ISSN: 2056-3736 (Online Version) | 2056-3728 (Print Version)


U.S. officials concluded there was “no single cause” of the unprecedented volatility that hit U.S. Treasury markets Oct. 15, 2014, citing instead broad changes in the structure of Treasury markets, including the growing role of high-speed trading.

The report, which was highly anticipated on Wall Street, said further study of the markets is needed. It also recommended a review of existing regulations.

Its conclusions add to a burgeoning debate about why the Treasury market, long seen as one of the world’s safest, is becoming more volatile. Many market participants blame new rules for big banks for increased volatility in fixed-income markets, saying they are restricting banks’ ability to step in and smooth price swings. Capital and leverage rules have made it more expensive for banks to commit heavy resources to facilitating bond trades for clients, or have caused banks to exit parts of the market entirely.

The report doesn’t draw a direct line between the unusual volatility and new regulatory restrictions on banks.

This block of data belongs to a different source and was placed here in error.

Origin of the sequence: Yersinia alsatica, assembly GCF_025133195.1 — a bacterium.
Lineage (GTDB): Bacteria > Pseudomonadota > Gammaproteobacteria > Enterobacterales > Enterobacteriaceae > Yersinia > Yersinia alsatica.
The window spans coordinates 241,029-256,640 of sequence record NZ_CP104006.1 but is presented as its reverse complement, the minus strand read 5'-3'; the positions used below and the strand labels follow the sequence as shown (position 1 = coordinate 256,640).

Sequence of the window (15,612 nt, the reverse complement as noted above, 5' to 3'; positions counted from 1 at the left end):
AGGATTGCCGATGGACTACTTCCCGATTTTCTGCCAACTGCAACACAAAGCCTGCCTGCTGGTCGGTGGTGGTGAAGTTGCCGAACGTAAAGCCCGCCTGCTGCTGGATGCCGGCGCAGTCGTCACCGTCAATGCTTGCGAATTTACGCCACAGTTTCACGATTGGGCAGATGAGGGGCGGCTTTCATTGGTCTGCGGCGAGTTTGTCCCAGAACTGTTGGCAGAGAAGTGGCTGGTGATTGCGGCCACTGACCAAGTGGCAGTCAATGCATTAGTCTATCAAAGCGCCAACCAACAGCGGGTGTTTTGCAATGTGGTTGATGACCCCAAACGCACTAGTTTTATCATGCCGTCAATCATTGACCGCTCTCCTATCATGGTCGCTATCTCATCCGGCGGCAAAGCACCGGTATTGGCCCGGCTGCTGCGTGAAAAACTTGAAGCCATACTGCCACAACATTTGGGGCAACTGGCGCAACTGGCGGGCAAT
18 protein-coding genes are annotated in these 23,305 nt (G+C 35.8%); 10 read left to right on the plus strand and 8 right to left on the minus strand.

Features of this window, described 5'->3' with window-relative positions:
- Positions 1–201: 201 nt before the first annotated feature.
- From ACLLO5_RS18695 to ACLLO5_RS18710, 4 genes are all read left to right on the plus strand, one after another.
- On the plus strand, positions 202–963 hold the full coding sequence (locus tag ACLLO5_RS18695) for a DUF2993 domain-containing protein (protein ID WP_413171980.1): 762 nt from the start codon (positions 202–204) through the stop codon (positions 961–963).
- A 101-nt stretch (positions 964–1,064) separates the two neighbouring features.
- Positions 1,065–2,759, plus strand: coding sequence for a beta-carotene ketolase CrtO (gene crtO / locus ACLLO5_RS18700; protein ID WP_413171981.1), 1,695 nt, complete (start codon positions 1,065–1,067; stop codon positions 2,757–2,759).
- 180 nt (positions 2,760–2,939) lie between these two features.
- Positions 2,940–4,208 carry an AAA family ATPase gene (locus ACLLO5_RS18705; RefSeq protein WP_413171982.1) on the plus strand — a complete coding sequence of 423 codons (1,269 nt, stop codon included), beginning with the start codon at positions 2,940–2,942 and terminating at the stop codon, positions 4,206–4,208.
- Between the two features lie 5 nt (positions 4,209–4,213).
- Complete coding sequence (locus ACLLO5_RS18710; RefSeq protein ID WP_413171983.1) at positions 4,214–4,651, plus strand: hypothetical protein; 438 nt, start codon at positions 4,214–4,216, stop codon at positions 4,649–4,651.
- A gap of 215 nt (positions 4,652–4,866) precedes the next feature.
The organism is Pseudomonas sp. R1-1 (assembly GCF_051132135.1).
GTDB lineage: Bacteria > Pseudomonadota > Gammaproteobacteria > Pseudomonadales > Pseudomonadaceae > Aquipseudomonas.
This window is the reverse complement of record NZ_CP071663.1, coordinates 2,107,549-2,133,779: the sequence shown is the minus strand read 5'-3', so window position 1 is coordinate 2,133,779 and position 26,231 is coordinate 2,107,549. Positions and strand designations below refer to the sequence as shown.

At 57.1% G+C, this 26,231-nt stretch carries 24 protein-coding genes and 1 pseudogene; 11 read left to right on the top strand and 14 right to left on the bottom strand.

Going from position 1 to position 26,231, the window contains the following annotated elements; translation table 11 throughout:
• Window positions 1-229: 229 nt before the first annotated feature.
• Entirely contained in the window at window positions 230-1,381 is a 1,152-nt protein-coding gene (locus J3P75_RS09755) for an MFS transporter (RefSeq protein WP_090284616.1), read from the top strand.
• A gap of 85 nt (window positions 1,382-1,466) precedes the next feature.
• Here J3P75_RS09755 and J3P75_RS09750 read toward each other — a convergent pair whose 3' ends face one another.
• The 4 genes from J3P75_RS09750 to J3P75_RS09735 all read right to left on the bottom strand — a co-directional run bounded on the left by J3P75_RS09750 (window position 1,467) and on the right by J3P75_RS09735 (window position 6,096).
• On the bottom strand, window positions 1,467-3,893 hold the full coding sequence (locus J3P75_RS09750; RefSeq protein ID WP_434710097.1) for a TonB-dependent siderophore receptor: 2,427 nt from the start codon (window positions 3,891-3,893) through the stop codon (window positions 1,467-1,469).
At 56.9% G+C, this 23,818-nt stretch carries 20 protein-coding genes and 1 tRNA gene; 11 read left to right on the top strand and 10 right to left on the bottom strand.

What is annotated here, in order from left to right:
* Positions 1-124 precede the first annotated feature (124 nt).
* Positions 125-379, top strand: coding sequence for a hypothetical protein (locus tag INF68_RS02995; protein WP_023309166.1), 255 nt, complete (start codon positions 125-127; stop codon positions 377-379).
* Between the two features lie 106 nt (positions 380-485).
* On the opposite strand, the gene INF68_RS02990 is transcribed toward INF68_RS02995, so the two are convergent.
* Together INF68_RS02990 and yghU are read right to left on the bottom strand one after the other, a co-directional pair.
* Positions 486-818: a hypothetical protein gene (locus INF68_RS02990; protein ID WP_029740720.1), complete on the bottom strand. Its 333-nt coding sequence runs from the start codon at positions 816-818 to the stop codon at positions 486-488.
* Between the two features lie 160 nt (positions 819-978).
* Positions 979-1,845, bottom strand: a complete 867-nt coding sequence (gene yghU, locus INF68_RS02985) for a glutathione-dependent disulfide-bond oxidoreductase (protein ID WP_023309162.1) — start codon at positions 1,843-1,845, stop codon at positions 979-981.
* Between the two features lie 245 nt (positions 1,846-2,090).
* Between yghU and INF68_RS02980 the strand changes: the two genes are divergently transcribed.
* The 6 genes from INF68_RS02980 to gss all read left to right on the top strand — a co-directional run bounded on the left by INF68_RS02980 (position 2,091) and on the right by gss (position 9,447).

“Evidence to date is limited on whether regulatory changes have affected” behavior at “market-making” firms, including big banks, said a footnote to the report, which was prepared by staff at the Treasury Department, Federal Reserve, Securities and Exchange Commission, and Commodity Futures Trading Commission.

The staff examined nonpublic trading data before, during, and after a 12-minute window in which the yield on a key U.S. Treasury note plummeted, then quickly rebounded even though there was “no obvious catalyst” in the news that morning. The staff said broader changes in the structure of Treasury markets, including the growing role of firms that use automated trading strategies, such as high-speed trading, probably played a role in the event.

Both fast trading firms and large banks reduced the number and size of orders they were willing to execute as prices moved, the report said, but the share of trading by high-speed traders increased significantly during the window of price swings. Some high-speed traders hedged as prices dropped that morning, while others “appear to have aggressively traded in the direction of price moves during the event window,” the report said.